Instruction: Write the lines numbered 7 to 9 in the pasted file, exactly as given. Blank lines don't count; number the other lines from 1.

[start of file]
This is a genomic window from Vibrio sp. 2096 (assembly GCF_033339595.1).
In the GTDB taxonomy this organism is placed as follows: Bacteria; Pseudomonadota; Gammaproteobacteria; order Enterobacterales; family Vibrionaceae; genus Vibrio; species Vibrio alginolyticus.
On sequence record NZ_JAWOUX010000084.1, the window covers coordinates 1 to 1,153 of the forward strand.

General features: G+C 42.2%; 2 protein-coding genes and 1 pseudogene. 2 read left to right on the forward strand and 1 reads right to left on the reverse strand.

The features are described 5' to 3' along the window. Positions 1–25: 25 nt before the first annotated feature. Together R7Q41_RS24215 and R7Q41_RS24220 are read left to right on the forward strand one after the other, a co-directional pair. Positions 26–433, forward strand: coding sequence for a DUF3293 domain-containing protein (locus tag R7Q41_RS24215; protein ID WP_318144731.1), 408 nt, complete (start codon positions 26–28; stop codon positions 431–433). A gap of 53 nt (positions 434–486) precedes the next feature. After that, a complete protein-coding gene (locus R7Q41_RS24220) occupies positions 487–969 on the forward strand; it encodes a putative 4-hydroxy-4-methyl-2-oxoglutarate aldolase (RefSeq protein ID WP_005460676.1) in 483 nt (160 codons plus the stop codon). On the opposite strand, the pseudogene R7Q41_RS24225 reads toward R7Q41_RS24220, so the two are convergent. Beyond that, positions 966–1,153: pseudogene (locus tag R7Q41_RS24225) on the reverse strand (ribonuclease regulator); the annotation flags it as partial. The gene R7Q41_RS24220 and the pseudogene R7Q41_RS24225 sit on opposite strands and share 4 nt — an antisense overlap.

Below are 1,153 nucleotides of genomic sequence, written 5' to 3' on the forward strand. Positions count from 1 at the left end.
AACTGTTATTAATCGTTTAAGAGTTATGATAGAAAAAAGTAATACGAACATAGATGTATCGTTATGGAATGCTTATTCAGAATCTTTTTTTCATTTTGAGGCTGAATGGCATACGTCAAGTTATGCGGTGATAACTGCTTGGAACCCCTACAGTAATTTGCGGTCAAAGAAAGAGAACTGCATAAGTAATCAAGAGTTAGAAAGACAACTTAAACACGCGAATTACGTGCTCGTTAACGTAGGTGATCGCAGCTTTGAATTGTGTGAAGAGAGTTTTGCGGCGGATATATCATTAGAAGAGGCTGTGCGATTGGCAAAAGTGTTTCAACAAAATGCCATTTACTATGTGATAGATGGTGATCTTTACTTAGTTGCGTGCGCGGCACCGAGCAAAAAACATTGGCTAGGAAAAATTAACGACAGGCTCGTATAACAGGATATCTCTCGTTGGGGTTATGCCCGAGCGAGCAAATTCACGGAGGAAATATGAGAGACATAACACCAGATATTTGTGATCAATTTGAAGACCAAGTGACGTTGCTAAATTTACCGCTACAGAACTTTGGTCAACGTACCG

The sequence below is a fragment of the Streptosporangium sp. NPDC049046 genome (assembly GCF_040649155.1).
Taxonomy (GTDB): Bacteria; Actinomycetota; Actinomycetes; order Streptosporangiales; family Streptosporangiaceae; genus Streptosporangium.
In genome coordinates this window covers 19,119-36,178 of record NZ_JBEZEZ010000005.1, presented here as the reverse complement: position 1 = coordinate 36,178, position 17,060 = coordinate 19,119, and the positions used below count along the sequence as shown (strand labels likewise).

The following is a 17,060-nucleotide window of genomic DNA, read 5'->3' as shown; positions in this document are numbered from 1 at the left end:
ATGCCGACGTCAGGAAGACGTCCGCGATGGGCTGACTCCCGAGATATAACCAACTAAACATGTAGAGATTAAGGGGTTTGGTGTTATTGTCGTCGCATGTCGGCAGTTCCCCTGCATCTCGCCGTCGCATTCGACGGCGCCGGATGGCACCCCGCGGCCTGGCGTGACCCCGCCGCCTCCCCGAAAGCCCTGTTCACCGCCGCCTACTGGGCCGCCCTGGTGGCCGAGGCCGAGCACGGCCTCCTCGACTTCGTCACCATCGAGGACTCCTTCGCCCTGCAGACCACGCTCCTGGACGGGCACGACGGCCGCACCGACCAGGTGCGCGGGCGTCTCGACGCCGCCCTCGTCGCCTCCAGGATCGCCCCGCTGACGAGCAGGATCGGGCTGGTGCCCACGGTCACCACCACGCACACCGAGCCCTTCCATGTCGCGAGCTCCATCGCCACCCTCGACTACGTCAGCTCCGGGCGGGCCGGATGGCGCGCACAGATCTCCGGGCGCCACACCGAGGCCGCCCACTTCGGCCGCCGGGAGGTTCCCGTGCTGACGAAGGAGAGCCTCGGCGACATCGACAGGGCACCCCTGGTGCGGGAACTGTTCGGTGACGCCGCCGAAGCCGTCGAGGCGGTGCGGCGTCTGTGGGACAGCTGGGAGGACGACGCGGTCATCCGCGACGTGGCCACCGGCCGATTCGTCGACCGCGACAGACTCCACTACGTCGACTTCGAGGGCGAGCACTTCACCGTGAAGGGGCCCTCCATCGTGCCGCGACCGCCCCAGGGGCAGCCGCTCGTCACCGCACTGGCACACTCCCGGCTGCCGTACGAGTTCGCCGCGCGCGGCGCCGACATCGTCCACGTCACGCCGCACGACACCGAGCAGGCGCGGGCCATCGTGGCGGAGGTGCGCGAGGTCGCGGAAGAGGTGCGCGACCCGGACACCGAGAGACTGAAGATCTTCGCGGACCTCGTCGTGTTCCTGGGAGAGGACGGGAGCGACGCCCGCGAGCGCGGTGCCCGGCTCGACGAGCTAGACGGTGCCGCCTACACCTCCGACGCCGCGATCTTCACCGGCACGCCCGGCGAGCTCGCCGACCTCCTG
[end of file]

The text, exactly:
AACTGTTATTAATCGTTTAAGAGTTATGATAGAAAAAAGTAATACGAACATAGATGTATCGTTATGGAATGCTTATTCAGAATCTTTTTTTCATTTTGAGGCTGAATGGCATACGTCAAGTTATGCGGTGATAACTGCTTGGAACCCCTACAGTAATTTGCGGTCAAAGAAAGAGAACTGCATAAGTAATCAAGAGTTAGAAAGACAACTTAAACACGCGAATTACGTGCTCGTTAACGTAGGTGATCGCAGCTTTGAATTGTGTGAAGAGAGTTTTGCGGCGGATATATCATTAGAAGAGGCTGTGCGATTGGCAAAAGTGTTTCAACAAAATGCCATTTACTATGTGATAGATGGTGATCTTTACTTAGTTGCGTGCGCGGCACCGAGCAAAAAACATTGGCTAGGAAAAATTAACGACAGGCTCGTATAACAGGATATCTCTCGTTGGGGTTATGCCCGAGCGAGCAAATTCACGGAGGAAATATGAGAGACATAACACCAGATATTTGTGATCAATTTGAAGACCAAGTGACGTTGCTAAATTTACCGCTACAGAACTTTGGTCAACGTACCG

The sequence below is a fragment of the Streptosporangium sp. NPDC049046 genome (assembly GCF_040649155.1).
Taxonomy (GTDB): Bacteria; Actinomycetota; Actinomycetes; order Streptosporangiales; family Streptosporangiaceae; genus Streptosporangium.